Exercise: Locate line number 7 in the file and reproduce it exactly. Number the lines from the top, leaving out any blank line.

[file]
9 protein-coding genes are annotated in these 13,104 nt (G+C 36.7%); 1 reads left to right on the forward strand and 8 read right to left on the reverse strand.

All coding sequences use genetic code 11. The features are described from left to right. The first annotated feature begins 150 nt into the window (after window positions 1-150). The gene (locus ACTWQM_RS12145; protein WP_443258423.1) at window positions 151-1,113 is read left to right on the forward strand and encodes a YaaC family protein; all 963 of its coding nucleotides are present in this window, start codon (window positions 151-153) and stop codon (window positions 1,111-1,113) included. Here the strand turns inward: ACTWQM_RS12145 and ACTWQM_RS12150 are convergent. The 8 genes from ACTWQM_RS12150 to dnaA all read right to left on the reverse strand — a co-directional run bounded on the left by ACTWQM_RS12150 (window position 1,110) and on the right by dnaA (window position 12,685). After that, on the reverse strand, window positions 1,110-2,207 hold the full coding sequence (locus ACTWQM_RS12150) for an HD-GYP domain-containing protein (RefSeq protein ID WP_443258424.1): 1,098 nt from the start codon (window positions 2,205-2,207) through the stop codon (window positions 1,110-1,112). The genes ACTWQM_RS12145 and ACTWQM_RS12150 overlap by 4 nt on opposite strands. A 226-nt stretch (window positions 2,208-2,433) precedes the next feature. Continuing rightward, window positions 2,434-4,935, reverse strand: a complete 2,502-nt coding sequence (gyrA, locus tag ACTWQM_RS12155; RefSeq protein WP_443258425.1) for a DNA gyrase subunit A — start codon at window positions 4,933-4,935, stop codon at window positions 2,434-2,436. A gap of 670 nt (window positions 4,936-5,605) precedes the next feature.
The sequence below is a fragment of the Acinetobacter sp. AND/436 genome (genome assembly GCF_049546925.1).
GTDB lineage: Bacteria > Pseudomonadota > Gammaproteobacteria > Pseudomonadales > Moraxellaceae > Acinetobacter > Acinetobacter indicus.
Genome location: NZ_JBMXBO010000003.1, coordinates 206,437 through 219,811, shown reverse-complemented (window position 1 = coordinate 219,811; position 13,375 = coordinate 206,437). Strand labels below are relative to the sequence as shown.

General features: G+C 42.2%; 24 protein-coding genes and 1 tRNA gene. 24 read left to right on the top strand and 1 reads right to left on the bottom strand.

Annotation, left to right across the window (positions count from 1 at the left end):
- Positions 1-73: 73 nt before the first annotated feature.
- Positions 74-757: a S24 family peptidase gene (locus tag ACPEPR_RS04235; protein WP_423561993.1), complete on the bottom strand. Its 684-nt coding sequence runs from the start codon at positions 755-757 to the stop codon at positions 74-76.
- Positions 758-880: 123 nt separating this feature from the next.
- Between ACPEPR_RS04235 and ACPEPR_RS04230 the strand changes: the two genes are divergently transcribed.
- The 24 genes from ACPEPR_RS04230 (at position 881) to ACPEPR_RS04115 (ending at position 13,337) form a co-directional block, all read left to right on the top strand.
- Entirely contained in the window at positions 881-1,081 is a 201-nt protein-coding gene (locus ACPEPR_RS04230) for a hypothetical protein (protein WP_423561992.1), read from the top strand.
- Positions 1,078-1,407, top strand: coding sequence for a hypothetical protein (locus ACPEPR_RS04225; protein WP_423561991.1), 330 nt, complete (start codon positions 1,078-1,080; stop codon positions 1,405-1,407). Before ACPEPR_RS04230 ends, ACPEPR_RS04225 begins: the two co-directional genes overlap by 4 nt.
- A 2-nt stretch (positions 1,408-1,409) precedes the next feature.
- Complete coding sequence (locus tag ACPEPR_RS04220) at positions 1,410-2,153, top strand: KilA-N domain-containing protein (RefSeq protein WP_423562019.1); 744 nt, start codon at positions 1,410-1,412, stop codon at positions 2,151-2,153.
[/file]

Annotation, left to right across the window (positions count from 1 at the left end):